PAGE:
All we had to do was find ways of being consistent. Without all that Greek around anymore. And with all that German around now.

* Well, we will just have to make appointments with Pappou and Giagia on Skype. And we did.

* Keep to English and Greek Day when DVDs and Children’s Channels were concerned, but also add German Day. Through some practical investigation, we discovered the safe educational channels for children in German and also made an investment in German DVDs. There had to be as wide a selection of German ones as there were English and Greek. And they had to be just as fun and interesting as the rest, so as to make this new addition another productive pleasure.

* We had to invest in German books as soon as possible. We were lucky in that department as our local library often sells perfectly maintained books that they do not need anymore, at prices as cheap as fifty cents or one Swiss franc. We bought a car load upon our arrival. Things started looking and feeling better.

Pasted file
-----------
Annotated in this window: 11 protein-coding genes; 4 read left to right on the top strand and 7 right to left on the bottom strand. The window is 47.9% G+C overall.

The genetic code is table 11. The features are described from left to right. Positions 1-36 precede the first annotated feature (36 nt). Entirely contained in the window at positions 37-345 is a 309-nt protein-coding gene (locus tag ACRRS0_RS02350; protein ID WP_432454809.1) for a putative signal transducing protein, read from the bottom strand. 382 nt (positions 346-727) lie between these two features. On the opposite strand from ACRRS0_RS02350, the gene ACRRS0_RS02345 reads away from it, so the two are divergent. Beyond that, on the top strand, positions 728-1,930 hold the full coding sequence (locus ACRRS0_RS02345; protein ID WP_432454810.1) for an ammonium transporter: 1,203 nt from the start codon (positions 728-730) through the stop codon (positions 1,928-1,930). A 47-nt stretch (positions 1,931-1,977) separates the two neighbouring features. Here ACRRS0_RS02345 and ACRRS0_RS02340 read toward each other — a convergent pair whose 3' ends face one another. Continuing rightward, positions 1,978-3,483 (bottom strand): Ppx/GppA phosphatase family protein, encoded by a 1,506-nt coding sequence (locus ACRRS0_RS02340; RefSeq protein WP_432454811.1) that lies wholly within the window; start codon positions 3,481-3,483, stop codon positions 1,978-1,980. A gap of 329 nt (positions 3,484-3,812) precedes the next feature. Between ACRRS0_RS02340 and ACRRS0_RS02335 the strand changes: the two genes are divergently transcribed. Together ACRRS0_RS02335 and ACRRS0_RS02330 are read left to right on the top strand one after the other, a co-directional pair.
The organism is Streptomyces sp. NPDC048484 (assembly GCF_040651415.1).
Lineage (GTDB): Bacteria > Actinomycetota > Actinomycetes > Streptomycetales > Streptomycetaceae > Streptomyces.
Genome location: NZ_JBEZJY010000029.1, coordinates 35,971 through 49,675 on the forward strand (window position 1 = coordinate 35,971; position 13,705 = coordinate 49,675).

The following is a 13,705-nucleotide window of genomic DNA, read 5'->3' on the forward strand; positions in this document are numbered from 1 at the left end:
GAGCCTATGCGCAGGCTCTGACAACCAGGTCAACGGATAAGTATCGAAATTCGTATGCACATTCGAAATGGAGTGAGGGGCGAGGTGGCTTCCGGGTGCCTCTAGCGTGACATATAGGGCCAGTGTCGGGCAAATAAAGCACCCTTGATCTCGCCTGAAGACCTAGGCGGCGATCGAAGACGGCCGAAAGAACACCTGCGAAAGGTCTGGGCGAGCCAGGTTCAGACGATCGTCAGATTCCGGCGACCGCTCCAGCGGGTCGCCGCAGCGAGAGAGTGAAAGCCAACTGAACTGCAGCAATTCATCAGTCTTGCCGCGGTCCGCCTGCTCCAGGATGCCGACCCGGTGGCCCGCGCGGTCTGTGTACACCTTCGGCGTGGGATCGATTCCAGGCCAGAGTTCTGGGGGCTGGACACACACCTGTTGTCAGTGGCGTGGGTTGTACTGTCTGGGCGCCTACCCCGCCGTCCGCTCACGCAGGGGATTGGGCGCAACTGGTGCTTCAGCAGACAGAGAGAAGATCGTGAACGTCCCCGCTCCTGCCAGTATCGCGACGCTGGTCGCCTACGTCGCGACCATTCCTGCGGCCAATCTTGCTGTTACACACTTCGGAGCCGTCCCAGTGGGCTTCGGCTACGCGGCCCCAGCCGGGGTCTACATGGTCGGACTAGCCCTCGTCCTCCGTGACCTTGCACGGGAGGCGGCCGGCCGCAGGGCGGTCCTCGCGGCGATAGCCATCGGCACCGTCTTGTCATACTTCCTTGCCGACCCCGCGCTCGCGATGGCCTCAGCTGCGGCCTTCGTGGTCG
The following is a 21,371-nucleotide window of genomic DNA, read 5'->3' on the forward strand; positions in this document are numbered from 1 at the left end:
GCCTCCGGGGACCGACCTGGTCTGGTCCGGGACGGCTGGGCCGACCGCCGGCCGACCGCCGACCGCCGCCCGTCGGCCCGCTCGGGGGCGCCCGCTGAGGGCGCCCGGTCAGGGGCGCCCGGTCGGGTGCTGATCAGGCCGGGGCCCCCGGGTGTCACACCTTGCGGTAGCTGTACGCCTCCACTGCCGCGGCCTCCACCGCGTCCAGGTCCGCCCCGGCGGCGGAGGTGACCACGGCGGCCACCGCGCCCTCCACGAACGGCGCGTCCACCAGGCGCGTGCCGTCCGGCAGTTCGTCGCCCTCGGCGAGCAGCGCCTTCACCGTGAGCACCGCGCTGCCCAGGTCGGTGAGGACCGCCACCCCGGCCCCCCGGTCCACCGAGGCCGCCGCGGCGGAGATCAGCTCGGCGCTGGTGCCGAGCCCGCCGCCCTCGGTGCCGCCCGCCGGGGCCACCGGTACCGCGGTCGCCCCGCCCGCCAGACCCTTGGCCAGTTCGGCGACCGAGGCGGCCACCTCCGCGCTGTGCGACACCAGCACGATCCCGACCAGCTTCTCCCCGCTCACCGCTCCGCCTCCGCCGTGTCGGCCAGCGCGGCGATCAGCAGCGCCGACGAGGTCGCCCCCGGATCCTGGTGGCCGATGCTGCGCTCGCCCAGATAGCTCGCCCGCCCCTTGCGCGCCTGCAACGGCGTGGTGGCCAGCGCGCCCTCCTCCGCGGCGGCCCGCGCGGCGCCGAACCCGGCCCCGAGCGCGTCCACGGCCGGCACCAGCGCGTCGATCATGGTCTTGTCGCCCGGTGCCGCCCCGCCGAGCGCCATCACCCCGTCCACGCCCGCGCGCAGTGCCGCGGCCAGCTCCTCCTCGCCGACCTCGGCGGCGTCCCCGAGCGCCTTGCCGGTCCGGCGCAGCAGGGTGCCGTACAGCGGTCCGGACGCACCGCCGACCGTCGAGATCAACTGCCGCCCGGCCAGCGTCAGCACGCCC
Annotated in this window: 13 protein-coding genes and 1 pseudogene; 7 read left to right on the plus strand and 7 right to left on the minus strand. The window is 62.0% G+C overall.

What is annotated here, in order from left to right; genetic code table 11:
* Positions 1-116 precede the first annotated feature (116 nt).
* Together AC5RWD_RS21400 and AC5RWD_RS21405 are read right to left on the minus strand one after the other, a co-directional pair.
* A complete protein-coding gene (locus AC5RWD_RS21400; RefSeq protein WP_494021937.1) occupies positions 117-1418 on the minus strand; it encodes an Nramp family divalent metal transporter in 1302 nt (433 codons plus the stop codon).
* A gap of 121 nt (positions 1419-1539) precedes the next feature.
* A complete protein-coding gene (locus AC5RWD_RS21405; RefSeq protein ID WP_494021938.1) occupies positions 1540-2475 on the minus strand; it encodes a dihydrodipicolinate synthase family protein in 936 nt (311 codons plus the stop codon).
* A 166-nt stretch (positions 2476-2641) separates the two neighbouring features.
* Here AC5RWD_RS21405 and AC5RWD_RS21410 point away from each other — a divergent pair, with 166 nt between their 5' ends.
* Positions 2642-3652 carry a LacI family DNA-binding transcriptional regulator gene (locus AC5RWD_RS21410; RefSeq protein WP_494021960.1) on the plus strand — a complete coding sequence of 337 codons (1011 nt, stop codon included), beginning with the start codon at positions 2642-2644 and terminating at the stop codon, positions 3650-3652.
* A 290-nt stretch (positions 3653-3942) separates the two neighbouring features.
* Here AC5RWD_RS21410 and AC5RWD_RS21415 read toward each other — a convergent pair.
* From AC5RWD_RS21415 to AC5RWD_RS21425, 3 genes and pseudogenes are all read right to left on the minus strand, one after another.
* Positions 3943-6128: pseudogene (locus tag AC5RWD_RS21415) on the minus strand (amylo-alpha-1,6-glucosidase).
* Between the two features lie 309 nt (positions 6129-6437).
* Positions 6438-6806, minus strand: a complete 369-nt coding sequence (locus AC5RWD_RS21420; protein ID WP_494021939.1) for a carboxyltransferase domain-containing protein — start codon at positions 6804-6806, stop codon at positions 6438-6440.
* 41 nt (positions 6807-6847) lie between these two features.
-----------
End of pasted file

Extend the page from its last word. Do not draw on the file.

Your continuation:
* Schools? Do we send them to an International school that is bilingual and this way we are sure they will not forget but also progress in English? That is what many expats do. But, Eugenia, you and Vicky ARE your children’s English Language Teachers. Do it consistently, even professionally and there is no need to deprive them of the full integration offered through the Swiss Public Schools. Yes, I was convinced that this was the best way. (Besides the book on Multilingualism, I cannot begin to describe to you how well I studied the Canton – our Province – and all its aspects). Maggie is now in the First Class of Primary School as if she were a native speaker and at the proper age. Here I must express our tremendous appreciation towards the educational system and also Maggie’s spectacular teachers. We are forever grateful to them.

* And now the tricky part! What about their Greek? Thomas was still the Greek-speaking parent and we did make several phone calls to Greece. Also, the first two years we all made several trips back and forth to Greece. Our families and us. (This also helped in making the transition to a new country easier for the children.) We had already found out that a large Greek community resides in Zurich and there we found quite a few options for once-a-week Greek language lessons. Another investment, mainly in time and endurance. Now every Monday, Maggie does her Greek homework with our sister Christine via Skype.